MORE quicker-growing lambs sold early were the keys to success for the Corriedale breed in Australia and New Zealand, a leading NZ breeder said this week.
New Zealand stud breeder Jim Sidey from the Strathblane stud returned home this week after a judging stint at Hamilton’s Sheepvention expo in Australia where he also increased his flock with an Australian ram.
Mr Sidey paid $2000 for the top-priced Corriedale at the recent Hamilton Sheepvention sale, a young sire from the Blackwood Performance stud from Evandale in Tasmania.
Mr Sidey judged the Corriedale’s at Sheepvention and will next month judge sheep in Uruguay.
Mr Sidey said the 11-month-old Blackwood Performance ram was very well balanced with “awesome” very well-crimped wool in a beautiful skin. The ram carried ASBVs of +0.3 for fat, +4.9 for post weaning weight +10 for numbers of lambs weaned, and a dual purpose $ index figure of 123, putting it in the top 10 per cent for its drop. Mr Sidey said the ram’s 28.1 micron wool finished off very well on the points.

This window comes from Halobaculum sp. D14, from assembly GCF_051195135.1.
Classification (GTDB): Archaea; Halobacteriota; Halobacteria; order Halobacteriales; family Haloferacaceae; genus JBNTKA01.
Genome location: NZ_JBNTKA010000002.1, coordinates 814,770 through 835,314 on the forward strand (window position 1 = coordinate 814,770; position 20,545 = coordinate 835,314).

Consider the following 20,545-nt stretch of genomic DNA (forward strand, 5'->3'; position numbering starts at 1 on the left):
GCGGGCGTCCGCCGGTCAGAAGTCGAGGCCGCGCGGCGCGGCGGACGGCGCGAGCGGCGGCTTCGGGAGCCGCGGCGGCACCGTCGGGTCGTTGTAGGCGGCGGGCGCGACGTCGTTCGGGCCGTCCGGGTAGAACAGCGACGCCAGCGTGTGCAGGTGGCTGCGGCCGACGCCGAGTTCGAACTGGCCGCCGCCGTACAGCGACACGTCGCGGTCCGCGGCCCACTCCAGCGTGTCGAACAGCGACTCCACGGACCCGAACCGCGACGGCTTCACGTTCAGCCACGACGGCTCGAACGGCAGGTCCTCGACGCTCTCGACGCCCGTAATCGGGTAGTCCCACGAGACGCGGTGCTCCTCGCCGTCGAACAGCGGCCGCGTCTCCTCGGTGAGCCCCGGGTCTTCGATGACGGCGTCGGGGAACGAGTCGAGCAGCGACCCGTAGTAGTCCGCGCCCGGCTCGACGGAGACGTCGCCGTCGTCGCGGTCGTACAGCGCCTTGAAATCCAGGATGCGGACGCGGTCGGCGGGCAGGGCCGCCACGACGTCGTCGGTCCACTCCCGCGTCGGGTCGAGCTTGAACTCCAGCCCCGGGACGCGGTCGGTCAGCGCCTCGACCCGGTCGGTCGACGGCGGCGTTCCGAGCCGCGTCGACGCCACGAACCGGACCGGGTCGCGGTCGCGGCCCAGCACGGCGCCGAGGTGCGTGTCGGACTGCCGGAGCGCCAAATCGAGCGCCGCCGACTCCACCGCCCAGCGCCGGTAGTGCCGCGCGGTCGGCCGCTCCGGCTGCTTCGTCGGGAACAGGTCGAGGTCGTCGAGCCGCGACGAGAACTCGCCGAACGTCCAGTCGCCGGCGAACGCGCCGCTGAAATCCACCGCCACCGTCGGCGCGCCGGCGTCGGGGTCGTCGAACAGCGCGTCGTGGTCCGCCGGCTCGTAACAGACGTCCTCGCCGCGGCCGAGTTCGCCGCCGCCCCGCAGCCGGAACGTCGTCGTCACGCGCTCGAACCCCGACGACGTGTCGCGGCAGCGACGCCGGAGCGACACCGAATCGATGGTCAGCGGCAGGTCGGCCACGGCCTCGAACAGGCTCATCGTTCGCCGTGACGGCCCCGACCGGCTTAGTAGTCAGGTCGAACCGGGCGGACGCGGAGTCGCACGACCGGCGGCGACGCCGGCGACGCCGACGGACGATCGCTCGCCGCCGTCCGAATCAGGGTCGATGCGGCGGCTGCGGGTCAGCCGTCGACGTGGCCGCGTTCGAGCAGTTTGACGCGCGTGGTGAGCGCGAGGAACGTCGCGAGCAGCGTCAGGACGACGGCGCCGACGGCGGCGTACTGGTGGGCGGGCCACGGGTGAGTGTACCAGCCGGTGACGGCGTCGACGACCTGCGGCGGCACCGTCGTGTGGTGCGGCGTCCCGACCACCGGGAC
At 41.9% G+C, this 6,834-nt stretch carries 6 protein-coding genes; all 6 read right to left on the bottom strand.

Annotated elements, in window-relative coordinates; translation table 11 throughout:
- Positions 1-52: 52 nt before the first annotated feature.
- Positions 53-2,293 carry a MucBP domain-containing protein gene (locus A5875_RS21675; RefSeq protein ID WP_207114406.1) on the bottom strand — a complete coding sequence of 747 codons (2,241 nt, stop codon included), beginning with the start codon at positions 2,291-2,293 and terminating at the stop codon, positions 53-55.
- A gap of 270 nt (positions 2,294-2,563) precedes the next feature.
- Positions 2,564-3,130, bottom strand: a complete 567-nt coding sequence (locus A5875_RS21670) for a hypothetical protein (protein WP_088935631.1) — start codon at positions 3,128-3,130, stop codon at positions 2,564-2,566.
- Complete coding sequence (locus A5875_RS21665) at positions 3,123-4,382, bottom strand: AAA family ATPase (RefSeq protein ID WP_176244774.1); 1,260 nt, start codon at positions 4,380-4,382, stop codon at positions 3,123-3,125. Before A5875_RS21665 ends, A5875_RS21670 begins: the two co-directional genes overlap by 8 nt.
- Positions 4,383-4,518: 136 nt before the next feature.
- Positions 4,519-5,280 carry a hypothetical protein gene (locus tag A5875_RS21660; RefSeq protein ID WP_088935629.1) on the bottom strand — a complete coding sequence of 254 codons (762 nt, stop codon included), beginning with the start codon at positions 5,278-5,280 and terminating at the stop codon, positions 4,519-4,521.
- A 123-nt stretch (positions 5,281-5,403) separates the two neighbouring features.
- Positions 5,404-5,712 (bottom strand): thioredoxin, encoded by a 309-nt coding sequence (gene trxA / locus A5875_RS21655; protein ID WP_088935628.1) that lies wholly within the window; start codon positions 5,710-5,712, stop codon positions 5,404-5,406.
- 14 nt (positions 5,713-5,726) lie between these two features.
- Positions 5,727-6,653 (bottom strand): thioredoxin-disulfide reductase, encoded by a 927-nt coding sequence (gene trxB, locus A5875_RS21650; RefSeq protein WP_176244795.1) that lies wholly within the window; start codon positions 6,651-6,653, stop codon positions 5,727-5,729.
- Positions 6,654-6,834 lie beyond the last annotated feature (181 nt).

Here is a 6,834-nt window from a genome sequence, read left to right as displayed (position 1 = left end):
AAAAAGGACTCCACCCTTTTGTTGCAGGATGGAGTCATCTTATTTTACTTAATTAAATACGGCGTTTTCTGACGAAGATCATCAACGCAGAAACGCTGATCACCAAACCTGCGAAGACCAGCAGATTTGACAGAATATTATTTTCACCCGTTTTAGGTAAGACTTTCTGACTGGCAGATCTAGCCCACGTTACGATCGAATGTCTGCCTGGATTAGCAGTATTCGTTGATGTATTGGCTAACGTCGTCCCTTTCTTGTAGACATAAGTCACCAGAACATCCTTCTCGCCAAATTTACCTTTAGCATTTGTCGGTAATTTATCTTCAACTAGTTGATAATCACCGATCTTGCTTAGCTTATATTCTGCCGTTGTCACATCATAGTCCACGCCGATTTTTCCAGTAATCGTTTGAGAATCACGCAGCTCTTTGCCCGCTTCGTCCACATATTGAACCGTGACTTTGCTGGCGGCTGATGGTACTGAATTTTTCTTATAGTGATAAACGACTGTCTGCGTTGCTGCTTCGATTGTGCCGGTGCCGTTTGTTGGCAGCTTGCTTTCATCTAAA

“I wasn’t expecting to buy one,” he said.
Blackwood Performance co-principal Peter Blackwood said he had been using NZ blood in the stud he runs with wife Claire.
“It’s really good to be giving some genetics back,” he said.
Mr Sidey said links between Australian and New Zealand Corriedale breeders are strengthening.
“Which I think is great for the breed and also for introducing new genetics.
“Strathblane Corriedale stud has sold many rams to Australian and to South America and we have brought rams from Australia before,” Mr Sidey said.
“The Corriedale breed is going very well in New Zealand.
“We sell 160 commercial rams a year plus studs,” he said.
“Corriedales in New Zealand are a very hardy breed suited to all conditions now, from the hill country downlands to the flats, with hoof scores done on rams.”
Mr Sidey said his top ram buyers’ flocks drop 162 percent lambs and market lambs early – normally at 10-12 weeks old with an average carcase weight of 18.2 kilograms.
“Our top lambs this year sold for $150 after cutting $32 in wool.”
Mr Sidey said his stud ewes and his better commercial ram buyers cut six kilograms of wool each year, valued at $36 to $40 a head.
“If the breed keeps the lambing percentage up and early lambs away, it will be in great stead.”